Dramatic Arc (and the outrageous price already paid)

“Look, you’ve come to the hard part,” said the skeleton, yawning.  “Remembering everything you could about my life and writing it down, day by day, as it came to you– what your professional writer friend called ‘the memory dump’ phase– well, that was the easy part.  Now that you’ve got 180,000 words worth of memories dumped… heh.  Good luck putting it into a nice salable narrative now.”

Indeed.   

“Now, like everything else in life– if you want to sell it, there has to be an immediate dramatic focus that gets a reader’s attention, makes people line up to buy it.  No publisher is going to pay you without the marketing department’s promise that they will get paid way more.  No profit in selling something for no profit, you dig.

“It’s got to be sexy, even a story about celibacy has to be sexy.   You want to read about some priest who tortures himself because he finally jerked off?  Nah.  You want to read about the explicit torments that finally broke this charismatic monk (even if he was, or especially if he was, a real-life troll) and made him vividly spank the puppy.  I can’t tell you how to frame this story, but ingeniously frame it you must.  You haven’t told my story until it’s a tale people need to hear the end of.  A story with a pay-off they’ll pay for.

“It’s not like I killed ten people from a tower, or physically beat the shit out of you and your sister, or was a famously violent racist demagogue, or a beautiful and shameless young female celebrity, or even was assaulted by cops and the recipient of a huge cash settlement from the city.  I wasn’t fabulously rich, I wasn’t particularly talented.   I didn’t do anything to make me famous or newsworthy.   Was I even remarkable in any way?  What is the real story here?”

Leaving aside the question of why I am wrestling with it here, on a ‘public’ website, I have an idea of the shape it needs to take.  It starts with a heated and relentless 45 year argument with seemingly no end.  The argument ends, the last night of the angry old man’s life, with too-late agreement, the deathbed gift of reconciliation for the man about to die, after he admits most of the blame was his for the long war.

The reader wakes up in a room where the war is raging, fire is belching out, there’s screaming, machine gun racket, the death-groans of mortally wounded animals.   There is no apparent cause for the war, as senseless and brutal as any, but a young child is being angrily blamed for starting it, continuing it.  Both adults are furiously wailing at the kid, trying to get him to admit he is a fucking war criminal.

We see the accused kid at the beginning, a baby in his crib, old enough to hold his head up and turn it to his father, but not old enough to do much more than that.

“You were certainly old enough to stare at me accusingly with those big, black eyes,” says the father, “you never took your goddamn eyes off me.  Every time I turned my head, there was you, with those two big, black eyes, boring into me, accusing me of God knows what.”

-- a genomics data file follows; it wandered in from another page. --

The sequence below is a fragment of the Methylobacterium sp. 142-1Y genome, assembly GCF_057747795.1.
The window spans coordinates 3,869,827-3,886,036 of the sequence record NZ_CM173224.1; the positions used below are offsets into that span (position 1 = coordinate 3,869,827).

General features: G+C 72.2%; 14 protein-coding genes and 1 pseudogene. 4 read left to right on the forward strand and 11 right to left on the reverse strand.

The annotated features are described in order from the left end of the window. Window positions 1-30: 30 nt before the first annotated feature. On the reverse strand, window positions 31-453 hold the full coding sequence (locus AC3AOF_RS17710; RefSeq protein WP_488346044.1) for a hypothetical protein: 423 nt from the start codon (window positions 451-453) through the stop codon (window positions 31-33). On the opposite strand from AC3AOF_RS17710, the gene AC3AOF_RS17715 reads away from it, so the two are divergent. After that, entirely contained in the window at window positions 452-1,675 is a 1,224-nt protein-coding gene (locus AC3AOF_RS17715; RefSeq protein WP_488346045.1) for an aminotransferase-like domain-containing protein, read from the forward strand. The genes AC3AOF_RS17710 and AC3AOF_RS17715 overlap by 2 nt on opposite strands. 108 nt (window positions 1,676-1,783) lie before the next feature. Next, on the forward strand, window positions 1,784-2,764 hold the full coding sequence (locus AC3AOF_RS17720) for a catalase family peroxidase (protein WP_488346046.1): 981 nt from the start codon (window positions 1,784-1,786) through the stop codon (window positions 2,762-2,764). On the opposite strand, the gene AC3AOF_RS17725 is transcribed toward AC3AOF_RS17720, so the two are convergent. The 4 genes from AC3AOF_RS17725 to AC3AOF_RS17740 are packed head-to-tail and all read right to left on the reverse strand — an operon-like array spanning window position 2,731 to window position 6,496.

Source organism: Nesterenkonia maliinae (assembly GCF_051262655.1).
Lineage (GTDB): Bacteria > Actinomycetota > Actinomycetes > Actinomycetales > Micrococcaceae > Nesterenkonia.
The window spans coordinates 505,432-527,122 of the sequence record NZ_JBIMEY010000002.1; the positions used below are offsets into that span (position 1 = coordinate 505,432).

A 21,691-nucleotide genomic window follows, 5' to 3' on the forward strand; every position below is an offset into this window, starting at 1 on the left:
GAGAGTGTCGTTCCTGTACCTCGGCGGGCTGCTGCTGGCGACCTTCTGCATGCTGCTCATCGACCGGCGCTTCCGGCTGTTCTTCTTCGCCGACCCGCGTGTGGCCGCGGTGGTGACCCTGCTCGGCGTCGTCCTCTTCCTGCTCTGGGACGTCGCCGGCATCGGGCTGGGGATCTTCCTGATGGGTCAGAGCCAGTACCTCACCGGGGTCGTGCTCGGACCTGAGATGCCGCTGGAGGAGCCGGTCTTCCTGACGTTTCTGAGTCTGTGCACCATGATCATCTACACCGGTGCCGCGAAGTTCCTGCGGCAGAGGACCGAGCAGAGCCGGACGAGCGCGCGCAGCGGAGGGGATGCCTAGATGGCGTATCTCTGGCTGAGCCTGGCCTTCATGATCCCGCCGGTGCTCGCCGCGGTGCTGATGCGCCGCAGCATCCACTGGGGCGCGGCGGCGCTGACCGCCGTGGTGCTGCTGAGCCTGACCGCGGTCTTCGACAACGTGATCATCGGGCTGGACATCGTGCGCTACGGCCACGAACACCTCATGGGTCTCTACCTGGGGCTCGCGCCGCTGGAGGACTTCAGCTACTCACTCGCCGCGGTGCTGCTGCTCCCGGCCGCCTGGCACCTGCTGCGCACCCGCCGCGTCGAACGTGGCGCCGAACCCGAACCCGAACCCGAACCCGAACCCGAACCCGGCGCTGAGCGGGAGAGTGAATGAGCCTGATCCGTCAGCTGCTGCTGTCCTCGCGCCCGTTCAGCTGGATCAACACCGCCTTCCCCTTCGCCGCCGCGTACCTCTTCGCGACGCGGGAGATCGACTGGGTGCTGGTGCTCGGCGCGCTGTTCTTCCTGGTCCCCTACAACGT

Panning back the camera shows we are not in a random insane asylum.  This is an ordinary kitchen table in a suburban home, although the table is on fire, with the rat-tat-tat of strafing machine guns, the whiff of rolling chlorine gas, the pounding of the big guns.

“You’re so goddamn melodramatic,” the mother says to the boy, opera wailing in the background, her eyes burning with passion.

“Leave your mother out of this,” snarls the father, “you started it, you continue it, you fight us every step of the way and you may think you’re winning, you may even be winning this battle, but you’re going to lose the war.  I guarantee, you will lose this war, mark my words.”  

The camera once again pulls back to take in the wider scene, assure the reader again that we are not viewing a tight shot in a madhouse.

We are also, of course, viewing a tight shot in a madhouse.  There are thousands of these madhouses on every block in suburbia, on every floor in every city.  I always think it a kind of blessing that I grew up in a house where the war was at least out in the open.  

That could be the PTSD talking, trying to put a positive spin on the terror of it, I suppose.   Can it be that some things are just horrible with no redeeming features?   

“It can certainly be that some things are just horrible with no redeeming features.  You want one?  Poverty.  Big word for only three syllables.  You want another one?  Rage. One syllable, total motherfucker.   But most horrible things, it’s true, I’ll grant you, there is usually some kind of redeeming feature.  The scale that we weigh such things on is very tricky to operate,” the skeleton made a crazy balancing gesture on an invisible scale between his bony hands.

You got that right.  I’m taking objectively horrible senseless brutality, and weighing it against the many infinitely precious things that came with it.  But not without a phenomenal cost.

“Not without a phenomenal cost,” said the skeleton.

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